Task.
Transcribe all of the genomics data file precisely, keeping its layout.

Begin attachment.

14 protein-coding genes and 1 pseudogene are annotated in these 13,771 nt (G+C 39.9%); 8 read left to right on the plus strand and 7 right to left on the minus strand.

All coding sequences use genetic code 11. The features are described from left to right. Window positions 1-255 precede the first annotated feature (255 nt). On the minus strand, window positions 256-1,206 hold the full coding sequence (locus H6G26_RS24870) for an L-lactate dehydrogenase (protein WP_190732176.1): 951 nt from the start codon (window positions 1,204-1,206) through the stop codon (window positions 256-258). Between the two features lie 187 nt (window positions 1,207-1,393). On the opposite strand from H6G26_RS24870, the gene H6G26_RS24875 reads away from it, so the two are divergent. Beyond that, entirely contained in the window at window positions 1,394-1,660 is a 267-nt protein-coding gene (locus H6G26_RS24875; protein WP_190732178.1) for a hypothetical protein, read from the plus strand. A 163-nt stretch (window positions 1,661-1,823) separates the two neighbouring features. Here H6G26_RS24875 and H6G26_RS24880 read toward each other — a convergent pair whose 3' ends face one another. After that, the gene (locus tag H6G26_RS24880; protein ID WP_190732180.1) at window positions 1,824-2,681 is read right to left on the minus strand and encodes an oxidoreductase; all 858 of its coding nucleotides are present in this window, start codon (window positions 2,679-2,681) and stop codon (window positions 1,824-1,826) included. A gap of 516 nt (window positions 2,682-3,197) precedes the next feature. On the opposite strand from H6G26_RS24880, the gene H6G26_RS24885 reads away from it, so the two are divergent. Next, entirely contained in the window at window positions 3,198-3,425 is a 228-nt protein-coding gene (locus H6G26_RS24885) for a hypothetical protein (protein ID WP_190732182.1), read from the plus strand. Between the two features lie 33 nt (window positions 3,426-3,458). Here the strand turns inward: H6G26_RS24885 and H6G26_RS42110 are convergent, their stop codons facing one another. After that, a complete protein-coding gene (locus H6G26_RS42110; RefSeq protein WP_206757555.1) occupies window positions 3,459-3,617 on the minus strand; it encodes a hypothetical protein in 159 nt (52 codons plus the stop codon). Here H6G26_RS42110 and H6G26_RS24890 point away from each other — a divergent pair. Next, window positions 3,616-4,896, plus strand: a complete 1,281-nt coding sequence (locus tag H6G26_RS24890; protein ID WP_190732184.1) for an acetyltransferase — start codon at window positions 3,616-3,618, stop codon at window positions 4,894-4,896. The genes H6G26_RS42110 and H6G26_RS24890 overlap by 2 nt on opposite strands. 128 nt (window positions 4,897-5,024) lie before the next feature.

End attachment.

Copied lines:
14 protein-coding genes and 1 pseudogene are annotated in these 13,771 nt (G+C 39.9%); 8 read left to right on the plus strand and 7 right to left on the minus strand.

All coding sequences use genetic code 11. The features are described from left to right. Window positions 1-255 precede the first annotated feature (255 nt). On the minus strand, window positions 256-1,206 hold the full coding sequence (locus H6G26_RS24870) for an L-lactate dehydrogenase (protein WP_190732176.1): 951 nt from the start codon (window positions 1,204-1,206) through the stop codon (window positions 256-258). Between the two features lie 187 nt (window positions 1,207-1,393). On the opposite strand from H6G26_RS24870, the gene H6G26_RS24875 reads away from it, so the two are divergent. Beyond that, entirely contained in the window at window positions 1,394-1,660 is a 267-nt protein-coding gene (locus H6G26_RS24875; protein WP_190732178.1) for a hypothetical protein, read from the plus strand. A 163-nt stretch (window positions 1,661-1,823) separates the two neighbouring features. Here H6G26_RS24875 and H6G26_RS24880 read toward each other — a convergent pair whose 3' ends face one another. After that, the gene (locus tag H6G26_RS24880; protein ID WP_190732180.1) at window positions 1,824-2,681 is read right to left on the minus strand and encodes an oxidoreductase; all 858 of its coding nucleotides are present in this window, start codon (window positions 2,679-2,681) and stop codon (window positions 1,824-1,826) included. A gap of 516 nt (window positions 2,682-3,197) precedes the next feature. On the opposite strand from H6G26_RS24880, the gene H6G26_RS24885 reads away from it, so the two are divergent. Next, entirely contained in the window at window positions 3,198-3,425 is a 228-nt protein-coding gene (locus H6G26_RS24885) for a hypothetical protein (protein ID WP_190732182.1), read from the plus strand. Between the two features lie 33 nt (window positions 3,426-3,458). Here the strand turns inward: H6G26_RS24885 and H6G26_RS42110 are convergent, their stop codons facing one another. After that, a complete protein-coding gene (locus H6G26_RS42110; RefSeq protein WP_206757555.1) occupies window positions 3,459-3,617 on the minus strand; it encodes a hypothetical protein in 159 nt (52 codons plus the stop codon). Here H6G26_RS42110 and H6G26_RS24890 point away from each other — a divergent pair. Next, window positions 3,616-4,896, plus strand: a complete 1,281-nt coding sequence (locus tag H6G26_RS24890; protein ID WP_190732184.1) for an acetyltransferase — start codon at window positions 3,616-3,618, stop codon at window positions 4,894-4,896. The genes H6G26_RS42110 and H6G26_RS24890 overlap by 2 nt on opposite strands. 128 nt (window positions 4,897-5,024) lie before the next feature.